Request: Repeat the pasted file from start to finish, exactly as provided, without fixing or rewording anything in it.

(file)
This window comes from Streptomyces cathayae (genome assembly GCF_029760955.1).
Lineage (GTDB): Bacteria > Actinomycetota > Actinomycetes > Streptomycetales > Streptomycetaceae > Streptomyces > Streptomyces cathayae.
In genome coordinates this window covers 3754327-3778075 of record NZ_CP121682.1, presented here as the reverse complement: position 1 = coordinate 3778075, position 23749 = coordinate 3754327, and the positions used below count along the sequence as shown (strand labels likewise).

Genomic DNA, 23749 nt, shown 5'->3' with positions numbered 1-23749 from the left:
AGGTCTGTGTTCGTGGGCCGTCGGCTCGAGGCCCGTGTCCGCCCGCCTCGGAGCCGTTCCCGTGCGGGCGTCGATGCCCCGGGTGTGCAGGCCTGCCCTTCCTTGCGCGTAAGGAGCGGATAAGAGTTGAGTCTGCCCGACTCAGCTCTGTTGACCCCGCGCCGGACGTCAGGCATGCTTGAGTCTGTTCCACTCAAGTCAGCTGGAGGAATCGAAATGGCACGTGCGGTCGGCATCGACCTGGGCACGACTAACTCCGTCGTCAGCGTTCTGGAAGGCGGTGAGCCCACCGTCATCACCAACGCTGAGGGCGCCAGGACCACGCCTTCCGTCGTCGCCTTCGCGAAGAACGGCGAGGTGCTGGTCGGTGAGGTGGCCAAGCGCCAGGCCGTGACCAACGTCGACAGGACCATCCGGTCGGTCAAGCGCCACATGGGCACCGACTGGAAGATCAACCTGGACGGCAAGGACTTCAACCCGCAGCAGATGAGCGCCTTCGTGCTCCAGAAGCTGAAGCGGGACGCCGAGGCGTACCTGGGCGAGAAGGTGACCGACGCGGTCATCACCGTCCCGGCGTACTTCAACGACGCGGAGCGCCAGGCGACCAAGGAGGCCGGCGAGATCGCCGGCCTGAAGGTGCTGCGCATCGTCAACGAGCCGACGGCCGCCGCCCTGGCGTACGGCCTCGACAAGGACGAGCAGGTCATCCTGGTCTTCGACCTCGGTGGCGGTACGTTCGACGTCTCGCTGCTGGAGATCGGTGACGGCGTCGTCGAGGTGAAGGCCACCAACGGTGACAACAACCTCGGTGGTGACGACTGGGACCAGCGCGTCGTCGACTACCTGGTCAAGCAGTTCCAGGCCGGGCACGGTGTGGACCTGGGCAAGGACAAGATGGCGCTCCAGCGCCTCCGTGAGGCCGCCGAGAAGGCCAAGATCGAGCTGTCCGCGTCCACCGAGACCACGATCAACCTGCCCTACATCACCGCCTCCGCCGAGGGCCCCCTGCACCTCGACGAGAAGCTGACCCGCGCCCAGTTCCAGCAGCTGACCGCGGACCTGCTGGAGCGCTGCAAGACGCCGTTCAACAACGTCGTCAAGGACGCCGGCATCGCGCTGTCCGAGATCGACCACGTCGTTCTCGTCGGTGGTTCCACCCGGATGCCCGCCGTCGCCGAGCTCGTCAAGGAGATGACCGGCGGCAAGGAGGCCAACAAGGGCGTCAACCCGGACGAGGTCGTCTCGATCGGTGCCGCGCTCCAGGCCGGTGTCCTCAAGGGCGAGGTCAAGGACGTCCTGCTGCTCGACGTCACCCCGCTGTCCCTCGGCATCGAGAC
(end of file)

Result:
This window comes from Streptomyces cathayae (genome assembly GCF_029760955.1).
Lineage (GTDB): Bacteria > Actinomycetota > Actinomycetes > Streptomycetales > Streptomycetaceae > Streptomyces > Streptomyces cathayae.
In genome coordinates this window covers 3754327-3778075 of record NZ_CP121682.1, presented here as the reverse complement: position 1 = coordinate 3778075, position 23749 = coordinate 3754327, and the positions used below count along the sequence as shown (strand labels likewise).

Genomic DNA, 23749 nt, shown 5'->3' with positions numbered 1-23749 from the left:
AGGTCTGTGTTCGTGGGCCGTCGGCTCGAGGCCCGTGTCCGCCCGCCTCGGAGCCGTTCCCGTGCGGGCGTCGATGCCCCGGGTGTGCAGGCCTGCCCTTCCTTGCGCGTAAGGAGCGGATAAGAGTTGAGTCTGCCCGACTCAGCTCTGTTGACCCCGCGCCGGACGTCAGGCATGCTTGAGTCTGTTCCACTCAAGTCAGCTGGAGGAATCGAAATGGCACGTGCGGTCGGCATCGACCTGGGCACGACTAACTCCGTCGTCAGCGTTCTGGAAGGCGGTGAGCCCACCGTCATCACCAACGCTGAGGGCGCCAGGACCACGCCTTCCGTCGTCGCCTTCGCGAAGAACGGCGAGGTGCTGGTCGGTGAGGTGGCCAAGCGCCAGGCCGTGACCAACGTCGACAGGACCATCCGGTCGGTCAAGCGCCACATGGGCACCGACTGGAAGATCAACCTGGACGGCAAGGACTTCAACCCGCAGCAGATGAGCGCCTTCGTGCTCCAGAAGCTGAAGCGGGACGCCGAGGCGTACCTGGGCGAGAAGGTGACCGACGCGGTCATCACCGTCCCGGCGTACTTCAACGACGCGGAGCGCCAGGCGACCAAGGAGGCCGGCGAGATCGCCGGCCTGAAGGTGCTGCGCATCGTCAACGAGCCGACGGCCGCCGCCCTGGCGTACGGCCTCGACAAGGACGAGCAGGTCATCCTGGTCTTCGACCTCGGTGGCGGTACGTTCGACGTCTCGCTGCTGGAGATCGGTGACGGCGTCGTCGAGGTGAAGGCCACCAACGGTGACAACAACCTCGGTGGTGACGACTGGGACCAGCGCGTCGTCGACTACCTGGTCAAGCAGTTCCAGGCCGGGCACGGTGTGGACCTGGGCAAGGACAAGATGGCGCTCCAGCGCCTCCGTGAGGCCGCCGAGAAGGCCAAGATCGAGCTGTCCGCGTCCACCGAGACCACGATCAACCTGCCCTACATCACCGCCTCCGCCGAGGGCCCCCTGCACCTCGACGAGAAGCTGACCCGCGCCCAGTTCCAGCAGCTGACCGCGGACCTGCTGGAGCGCTGCAAGACGCCGTTCAACAACGTCGTCAAGGACGCCGGCATCGCGCTGTCCGAGATCGACCACGTCGTTCTCGTCGGTGGTTCCACCCGGATGCCCGCCGTCGCCGAGCTCGTCAAGGAGATGACCGGCGGCAAGGAGGCCAACAAGGGCGTCAACCCGGACGAGGTCGTCTCGATCGGTGCCGCGCTCCAGGCCGGTGTCCTCAAGGGCGAGGTCAAGGACGTCCTGCTGCTCGACGTCACCCCGCTGTCCCTCGGCATCGAGAC